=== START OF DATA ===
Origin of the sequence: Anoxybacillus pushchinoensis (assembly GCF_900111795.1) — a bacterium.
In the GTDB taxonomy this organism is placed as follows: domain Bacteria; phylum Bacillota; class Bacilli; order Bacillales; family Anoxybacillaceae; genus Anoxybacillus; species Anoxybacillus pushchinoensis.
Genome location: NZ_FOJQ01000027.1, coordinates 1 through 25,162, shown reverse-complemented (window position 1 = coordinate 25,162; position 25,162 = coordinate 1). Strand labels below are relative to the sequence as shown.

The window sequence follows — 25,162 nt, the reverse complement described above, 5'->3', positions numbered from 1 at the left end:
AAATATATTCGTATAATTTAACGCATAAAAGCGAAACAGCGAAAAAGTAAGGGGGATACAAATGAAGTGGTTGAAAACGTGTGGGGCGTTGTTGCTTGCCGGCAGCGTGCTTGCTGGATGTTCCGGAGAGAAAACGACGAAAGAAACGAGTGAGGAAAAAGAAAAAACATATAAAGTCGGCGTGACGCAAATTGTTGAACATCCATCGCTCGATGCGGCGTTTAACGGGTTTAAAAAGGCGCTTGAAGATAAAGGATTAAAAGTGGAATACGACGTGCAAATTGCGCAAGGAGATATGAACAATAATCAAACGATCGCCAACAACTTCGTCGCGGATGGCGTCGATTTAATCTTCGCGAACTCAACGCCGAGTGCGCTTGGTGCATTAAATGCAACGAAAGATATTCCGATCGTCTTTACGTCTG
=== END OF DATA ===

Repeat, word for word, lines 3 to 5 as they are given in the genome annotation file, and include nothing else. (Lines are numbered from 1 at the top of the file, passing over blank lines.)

Genome location: NZ_FOJQ01000027.1, coordinates 1 through 25,162, shown reverse-complemented (window position 1 = coordinate 25,162; position 25,162 = coordinate 1). Strand labels below are relative to the sequence as shown.

The window sequence follows — 25,162 nt, the reverse complement described above, 5'->3', positions numbered from 1 at the left end:
AAATATATTCGTATAATTTAACGCATAAAAGCGAAACAGCGAAAAAGTAAGGGGGATACAAATGAAGTGGTTGAAAACGTGTGGGGCGTTGTTGCTTGCCGGCAGCGTGCTTGCTGGATGTTCCGGAGAGAAAACGACGAAAGAAACGAGTGAGGAAAAAGAAAAAACATATAAAGTCGGCGTGACGCAAATTGTTGAACATCCATCGCTCGATGCGGCGTTTAACGGGTTTAAAAAGGCGCTTGAAGATAAAGGATTAAAAGTGGAATACGACGTGCAAATTGCGCAAGGAGATATGAACAATAATCAAACGATCGCCAACAACTTCGTCGCGGATGGCGTCGATTTAATCTTCGCGAACTCAACGCCGAGTGCGCTTGGTGCATTAAATGCAACGAAAGATATTCCGATCGTCTTTACGTCTG